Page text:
• There was a dangerous condition on the premises, or in the means or method of construction.
  • The dangerous condition was “the proximate cause” of the worksite accident.
  • The contractor or owner had notice of the dangerous condition.
  • The contractor or owner controlled or supervised the work or the dangerous condition.

With the Scaffold Law, the law of gravity comes into play. You’ll have to prove that the owner or contractor failed to have the proper protection equipment that the statute required, as well as that there was risk of falling objects or workers because of gravity. What’s more, this improper protection must be the “proximate cause” of your injury — not your own negligence.

For instance, was safety equipment available? What kind? Belts? Harnesses? Tail lines? Lifelines? Guardrails? Safety netting?

Was the equipment defective? Were you trained in or instructed in using the safety equipment correctly? Did you opt to use different equipment for some reason?

Under these sections of New York State Labor Law, you’ll also have to prove that the work involved wasn’t part of routine maintenance. Replacing failed components of a building or structure, as well as alterations, are covered. But some case law says that replacing parts or components because of normal wear and tear is “routine maintenance” and not covered.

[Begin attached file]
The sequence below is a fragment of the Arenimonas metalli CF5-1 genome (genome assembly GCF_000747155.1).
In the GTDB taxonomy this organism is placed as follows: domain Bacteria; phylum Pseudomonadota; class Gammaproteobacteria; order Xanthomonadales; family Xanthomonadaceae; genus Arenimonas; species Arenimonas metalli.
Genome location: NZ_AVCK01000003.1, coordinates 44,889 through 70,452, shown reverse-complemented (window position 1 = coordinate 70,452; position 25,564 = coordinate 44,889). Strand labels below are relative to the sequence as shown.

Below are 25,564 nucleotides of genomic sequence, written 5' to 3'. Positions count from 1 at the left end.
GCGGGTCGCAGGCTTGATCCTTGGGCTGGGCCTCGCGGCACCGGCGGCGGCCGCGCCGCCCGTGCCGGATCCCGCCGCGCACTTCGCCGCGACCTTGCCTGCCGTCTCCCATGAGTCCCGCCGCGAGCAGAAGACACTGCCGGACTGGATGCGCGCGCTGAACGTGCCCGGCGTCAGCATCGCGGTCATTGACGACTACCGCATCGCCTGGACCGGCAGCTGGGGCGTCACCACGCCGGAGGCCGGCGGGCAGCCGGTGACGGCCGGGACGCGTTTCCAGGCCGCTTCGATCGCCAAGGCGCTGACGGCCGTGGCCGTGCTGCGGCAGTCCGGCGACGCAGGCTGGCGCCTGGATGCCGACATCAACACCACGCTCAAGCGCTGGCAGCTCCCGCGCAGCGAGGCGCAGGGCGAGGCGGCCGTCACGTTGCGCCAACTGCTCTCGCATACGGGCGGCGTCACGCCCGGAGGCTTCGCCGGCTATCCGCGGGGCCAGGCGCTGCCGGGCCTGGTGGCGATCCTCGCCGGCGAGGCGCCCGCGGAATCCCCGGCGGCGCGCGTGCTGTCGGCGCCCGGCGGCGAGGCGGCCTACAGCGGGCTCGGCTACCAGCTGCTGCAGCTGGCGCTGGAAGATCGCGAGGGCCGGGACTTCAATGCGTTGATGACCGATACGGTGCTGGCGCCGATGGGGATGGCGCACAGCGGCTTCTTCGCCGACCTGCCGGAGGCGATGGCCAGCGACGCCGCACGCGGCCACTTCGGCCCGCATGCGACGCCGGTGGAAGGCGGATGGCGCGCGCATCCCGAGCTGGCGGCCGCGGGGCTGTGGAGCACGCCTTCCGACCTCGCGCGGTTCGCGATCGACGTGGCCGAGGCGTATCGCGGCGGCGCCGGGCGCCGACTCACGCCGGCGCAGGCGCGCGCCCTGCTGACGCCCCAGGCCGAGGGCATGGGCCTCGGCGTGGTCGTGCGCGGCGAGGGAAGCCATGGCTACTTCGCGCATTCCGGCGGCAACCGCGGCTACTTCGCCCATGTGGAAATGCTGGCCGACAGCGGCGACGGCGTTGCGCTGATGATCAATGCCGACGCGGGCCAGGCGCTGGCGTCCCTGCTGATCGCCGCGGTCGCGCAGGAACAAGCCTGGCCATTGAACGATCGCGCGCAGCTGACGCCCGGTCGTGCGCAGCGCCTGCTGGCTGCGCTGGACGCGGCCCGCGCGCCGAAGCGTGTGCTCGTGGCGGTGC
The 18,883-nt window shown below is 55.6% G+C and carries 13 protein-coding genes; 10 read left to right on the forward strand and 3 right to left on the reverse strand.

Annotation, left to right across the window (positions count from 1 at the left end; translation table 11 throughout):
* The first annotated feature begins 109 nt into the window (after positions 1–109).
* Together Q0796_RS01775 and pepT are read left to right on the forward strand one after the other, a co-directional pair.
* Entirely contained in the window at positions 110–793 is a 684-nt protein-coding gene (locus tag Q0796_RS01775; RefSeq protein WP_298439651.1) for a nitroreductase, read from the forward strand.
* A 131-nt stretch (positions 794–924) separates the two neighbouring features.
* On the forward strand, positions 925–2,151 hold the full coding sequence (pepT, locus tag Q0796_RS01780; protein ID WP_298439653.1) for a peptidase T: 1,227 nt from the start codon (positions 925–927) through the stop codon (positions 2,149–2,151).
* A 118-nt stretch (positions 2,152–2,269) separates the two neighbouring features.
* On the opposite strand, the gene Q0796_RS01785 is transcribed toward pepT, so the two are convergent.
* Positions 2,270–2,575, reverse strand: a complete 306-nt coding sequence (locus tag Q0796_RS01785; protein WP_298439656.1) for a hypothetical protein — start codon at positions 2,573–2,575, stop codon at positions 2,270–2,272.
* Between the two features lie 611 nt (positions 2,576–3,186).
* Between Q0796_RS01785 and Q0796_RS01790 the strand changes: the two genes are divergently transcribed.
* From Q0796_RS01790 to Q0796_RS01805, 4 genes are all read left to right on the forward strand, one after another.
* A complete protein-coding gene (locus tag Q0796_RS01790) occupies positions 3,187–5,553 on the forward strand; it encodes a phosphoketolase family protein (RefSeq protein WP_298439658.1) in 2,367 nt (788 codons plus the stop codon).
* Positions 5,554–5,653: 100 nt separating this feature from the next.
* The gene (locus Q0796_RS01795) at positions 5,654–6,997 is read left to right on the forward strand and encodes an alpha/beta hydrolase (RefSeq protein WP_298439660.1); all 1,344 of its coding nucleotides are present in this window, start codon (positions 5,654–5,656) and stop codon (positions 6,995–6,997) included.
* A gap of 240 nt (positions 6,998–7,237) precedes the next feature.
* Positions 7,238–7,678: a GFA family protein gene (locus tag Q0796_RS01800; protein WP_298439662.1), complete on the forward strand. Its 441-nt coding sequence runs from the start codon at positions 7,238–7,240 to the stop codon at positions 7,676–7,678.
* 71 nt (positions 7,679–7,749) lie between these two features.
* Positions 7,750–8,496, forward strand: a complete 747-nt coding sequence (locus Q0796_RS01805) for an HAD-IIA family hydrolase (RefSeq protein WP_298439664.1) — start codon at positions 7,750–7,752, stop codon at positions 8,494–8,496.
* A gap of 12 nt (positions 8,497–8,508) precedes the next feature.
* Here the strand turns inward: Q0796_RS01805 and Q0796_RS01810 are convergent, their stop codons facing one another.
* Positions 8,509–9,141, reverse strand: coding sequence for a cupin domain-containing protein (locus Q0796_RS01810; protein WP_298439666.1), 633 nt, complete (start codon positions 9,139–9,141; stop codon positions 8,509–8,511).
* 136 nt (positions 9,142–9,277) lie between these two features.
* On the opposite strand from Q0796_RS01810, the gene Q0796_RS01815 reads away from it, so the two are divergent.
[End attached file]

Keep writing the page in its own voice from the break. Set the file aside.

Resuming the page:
For instance, one man working on a mock-up of a construction project fell 12 feet from a motorized scaffold that tipped over. However, because his activities weren’t directed at producing a significant structural alteration or construction under the statute’s definition at the time he was injured, there was no liability.

The statute also doesn’t cover accidents involving construction materials not at worksites. For instance, a person hurt while delivering masonry materials to a site might not be covered.

There are other exemptions under these sections of New York State Labor Law. The owners of one- to two-family dwellings who do not direct or control work may not be held liable, for example.

Compensation If You Are Hurt in a Fall at Work in New York

If you are hurt in a fall at work from scaffolding or during some other type of work at construction site in New York, you may be eligible for compensation for lost wages and medical expenses. In general, benefits under the state’s Workers’ Compensation Law are calculated at two-thirds of an employee’s average weekly wage up to a maximum. That award is adjusted depending upon any partial or permanent disability and how that affects a person’s ability to work.

At the Marcowitz Law Firm, we can help determine whether your situation falls within the scope of New York State Labor Law. We also can assess who can be held liable financially for your injuries and gather any documentation and evidence needed to support your claim.

This may include:

  • Worksite photographs
  • Incident reports
  • Safety plans
  • Site specifications
  • Work records
  • Contracts and indemnity clauses
  • Certificates of insurance
  • Witness statements

If you’re unsure whether your injury is covered under these sections of NYS Labor Law, or you have additional questions about filing such a claim, we’re glad to assist you. Please contact us online or call us now for a free consultation.